Some RVers have discovered a banging noise inside their walls when running water. This is often due to RV manufacturers running water lines too close to walls and unsecured. As the pump runs, it shakes the water lines, which causes them to bang against the walls.

Sometimes, you’ll need to reroute the water lines or add padding to minimize the noise. Another thing that can be done is to use flexible water line connections to the pump. This allows the vibrations of the pump to flex the lines and not transmit into the lines. There are lots of kits to do this.

Silence

One of the worst noises you can hear when you use your water pump is the deafening sound of silence. This could be because you’ve blown a fuse or completely burned out the water pump. If you’ve replaced the fuse and still have issues, you might want to have a multimeter to verify power is getting to the pump.

If you know how to use a multimeter, you can test the various connections on your water pump and diagnose the issue. This can help you decide whether you need to repair or replace the water pump. Water pumps are relatively inexpensive and easy to replace. If you have basic DIY skills, this is one project you can tackle yourself. You don’t need to call in a professional to do it for you.

How Long Does an RV Water Pump Last?

Under normal circumstances, an RV water pump should last approximately 10 years or longer. Some full-time RVers who regularly use their water pump will have to replace it after five to seven years. Replacing an RV water pump is an inexpensive and straightforward repair that just about anyone with basic DIY skills can handle and we have had to do it twice.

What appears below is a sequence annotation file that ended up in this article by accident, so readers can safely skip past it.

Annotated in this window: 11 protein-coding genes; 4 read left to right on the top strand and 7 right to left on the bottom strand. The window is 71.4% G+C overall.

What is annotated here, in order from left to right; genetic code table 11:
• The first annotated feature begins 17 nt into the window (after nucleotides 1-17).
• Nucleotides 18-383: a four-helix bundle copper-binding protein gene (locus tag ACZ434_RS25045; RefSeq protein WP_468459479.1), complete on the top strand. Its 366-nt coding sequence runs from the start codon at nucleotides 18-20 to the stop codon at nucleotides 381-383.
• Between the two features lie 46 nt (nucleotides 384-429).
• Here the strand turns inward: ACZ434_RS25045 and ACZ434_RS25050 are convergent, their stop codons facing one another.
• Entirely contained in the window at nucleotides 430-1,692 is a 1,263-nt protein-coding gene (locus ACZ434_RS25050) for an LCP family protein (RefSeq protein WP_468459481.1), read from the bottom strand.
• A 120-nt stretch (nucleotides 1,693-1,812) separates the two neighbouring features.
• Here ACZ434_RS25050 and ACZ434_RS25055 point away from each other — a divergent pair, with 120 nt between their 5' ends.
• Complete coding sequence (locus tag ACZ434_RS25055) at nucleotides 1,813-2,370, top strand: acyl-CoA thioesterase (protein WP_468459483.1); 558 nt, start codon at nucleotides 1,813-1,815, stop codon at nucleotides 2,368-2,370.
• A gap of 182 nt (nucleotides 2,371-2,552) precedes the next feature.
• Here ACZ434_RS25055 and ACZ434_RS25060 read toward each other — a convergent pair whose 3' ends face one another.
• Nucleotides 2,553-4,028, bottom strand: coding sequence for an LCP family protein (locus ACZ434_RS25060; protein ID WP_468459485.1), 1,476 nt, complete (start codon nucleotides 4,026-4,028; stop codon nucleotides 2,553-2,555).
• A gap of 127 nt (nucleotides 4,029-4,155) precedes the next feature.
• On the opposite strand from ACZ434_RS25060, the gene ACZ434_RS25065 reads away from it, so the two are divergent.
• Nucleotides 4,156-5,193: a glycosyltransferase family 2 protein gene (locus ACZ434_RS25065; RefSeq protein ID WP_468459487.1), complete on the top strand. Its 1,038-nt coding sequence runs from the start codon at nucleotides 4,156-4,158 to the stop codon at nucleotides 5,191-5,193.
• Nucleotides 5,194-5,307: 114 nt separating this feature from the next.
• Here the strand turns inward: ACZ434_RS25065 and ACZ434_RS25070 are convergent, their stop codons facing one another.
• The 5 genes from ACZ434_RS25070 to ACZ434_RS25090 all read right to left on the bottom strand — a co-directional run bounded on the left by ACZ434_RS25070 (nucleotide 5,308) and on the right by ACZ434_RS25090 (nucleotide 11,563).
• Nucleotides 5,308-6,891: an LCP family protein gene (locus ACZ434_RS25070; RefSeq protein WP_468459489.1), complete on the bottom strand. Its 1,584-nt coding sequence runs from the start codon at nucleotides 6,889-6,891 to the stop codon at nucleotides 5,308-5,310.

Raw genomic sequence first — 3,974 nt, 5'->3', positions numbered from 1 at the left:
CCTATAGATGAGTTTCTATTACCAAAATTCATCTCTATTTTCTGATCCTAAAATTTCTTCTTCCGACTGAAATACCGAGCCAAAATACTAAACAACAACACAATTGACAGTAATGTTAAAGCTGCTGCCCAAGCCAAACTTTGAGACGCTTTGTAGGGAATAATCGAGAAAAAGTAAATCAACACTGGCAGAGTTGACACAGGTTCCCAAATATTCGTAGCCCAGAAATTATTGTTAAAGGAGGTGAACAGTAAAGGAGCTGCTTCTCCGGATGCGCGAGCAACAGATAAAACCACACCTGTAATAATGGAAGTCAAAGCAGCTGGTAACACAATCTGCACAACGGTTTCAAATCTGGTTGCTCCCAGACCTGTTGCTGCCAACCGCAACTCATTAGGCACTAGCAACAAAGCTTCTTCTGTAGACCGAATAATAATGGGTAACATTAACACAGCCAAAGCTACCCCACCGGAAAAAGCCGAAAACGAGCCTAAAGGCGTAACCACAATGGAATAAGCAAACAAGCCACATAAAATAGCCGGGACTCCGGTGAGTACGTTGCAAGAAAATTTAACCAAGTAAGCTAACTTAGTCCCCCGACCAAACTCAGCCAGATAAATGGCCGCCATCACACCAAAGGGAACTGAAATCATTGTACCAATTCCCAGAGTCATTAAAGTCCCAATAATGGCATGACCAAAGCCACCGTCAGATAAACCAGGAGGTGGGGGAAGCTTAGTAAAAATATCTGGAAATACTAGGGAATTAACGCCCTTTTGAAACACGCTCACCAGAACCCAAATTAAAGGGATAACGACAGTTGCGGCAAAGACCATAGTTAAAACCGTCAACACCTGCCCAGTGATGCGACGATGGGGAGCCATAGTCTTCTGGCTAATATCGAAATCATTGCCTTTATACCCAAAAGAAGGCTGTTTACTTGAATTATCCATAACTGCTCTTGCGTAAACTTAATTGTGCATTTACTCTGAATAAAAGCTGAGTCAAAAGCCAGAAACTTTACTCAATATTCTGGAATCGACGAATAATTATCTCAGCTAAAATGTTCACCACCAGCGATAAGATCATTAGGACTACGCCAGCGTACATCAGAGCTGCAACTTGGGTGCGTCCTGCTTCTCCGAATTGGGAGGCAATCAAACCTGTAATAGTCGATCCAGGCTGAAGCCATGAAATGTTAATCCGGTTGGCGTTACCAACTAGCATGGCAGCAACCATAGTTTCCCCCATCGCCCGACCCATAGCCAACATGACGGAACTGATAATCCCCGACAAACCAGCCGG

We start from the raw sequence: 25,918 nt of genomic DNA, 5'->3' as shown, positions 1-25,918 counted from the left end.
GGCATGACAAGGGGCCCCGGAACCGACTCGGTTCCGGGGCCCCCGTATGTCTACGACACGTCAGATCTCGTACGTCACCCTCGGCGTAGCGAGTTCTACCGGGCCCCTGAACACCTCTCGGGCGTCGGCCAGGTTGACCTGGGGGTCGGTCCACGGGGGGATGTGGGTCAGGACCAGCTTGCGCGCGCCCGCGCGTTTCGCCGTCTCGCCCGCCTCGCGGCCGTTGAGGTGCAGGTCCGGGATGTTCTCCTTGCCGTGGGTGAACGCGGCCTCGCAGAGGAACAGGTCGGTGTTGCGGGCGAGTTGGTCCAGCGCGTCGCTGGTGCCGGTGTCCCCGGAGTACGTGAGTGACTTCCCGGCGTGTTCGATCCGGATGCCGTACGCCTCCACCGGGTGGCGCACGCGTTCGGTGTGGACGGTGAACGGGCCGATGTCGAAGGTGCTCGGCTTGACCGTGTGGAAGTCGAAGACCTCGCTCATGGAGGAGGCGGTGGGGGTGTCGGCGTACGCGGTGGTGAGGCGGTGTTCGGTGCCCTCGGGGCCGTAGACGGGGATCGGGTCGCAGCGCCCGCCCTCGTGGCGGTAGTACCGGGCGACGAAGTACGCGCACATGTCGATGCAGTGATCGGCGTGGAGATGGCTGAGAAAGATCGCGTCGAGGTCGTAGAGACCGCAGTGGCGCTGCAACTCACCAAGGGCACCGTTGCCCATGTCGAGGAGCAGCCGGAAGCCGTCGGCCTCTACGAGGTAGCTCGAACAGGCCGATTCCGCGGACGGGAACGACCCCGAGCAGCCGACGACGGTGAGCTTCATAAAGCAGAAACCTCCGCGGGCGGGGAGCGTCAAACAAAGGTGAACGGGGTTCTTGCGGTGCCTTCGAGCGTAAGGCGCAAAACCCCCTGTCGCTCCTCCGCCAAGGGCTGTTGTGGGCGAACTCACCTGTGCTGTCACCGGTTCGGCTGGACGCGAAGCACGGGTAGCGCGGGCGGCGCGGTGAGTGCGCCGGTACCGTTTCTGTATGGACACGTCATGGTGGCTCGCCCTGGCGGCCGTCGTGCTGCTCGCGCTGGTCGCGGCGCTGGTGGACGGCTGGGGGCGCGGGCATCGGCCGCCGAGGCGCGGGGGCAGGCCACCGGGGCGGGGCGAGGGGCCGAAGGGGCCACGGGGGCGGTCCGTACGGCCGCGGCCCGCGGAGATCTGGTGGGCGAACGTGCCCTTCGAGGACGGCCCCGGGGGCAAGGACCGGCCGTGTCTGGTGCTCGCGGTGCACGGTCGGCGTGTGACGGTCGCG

Need to replace your RV water pump? Discover your best options here: 5 Best 12V RV Water Pumps.

RV water pump and water lines
RV water pumps can last up to 10 years.

How Do I Know if My RV Water Pump Is Bad?

One of the most obvious signs that your RV water pump is bad is that you won’t get any water when you open a fixture. Another significant sign is if you experience irregular or inconsistent pressure in the lines.

Water pumps also have sensors that turn them off when full pressure is reached. If this sensor fails is also possible that the water pump will not shut off.

Essentially, if there are any water issues in your RV and you’re trying to use the water in your fresh water tank, you’ll want to investigate your water pump first.

How to Replace an RV Water Pump — Best RV Water Pump Replacement Technique — Easy DIY Project

Not All RV Water Pump Issues Are Bad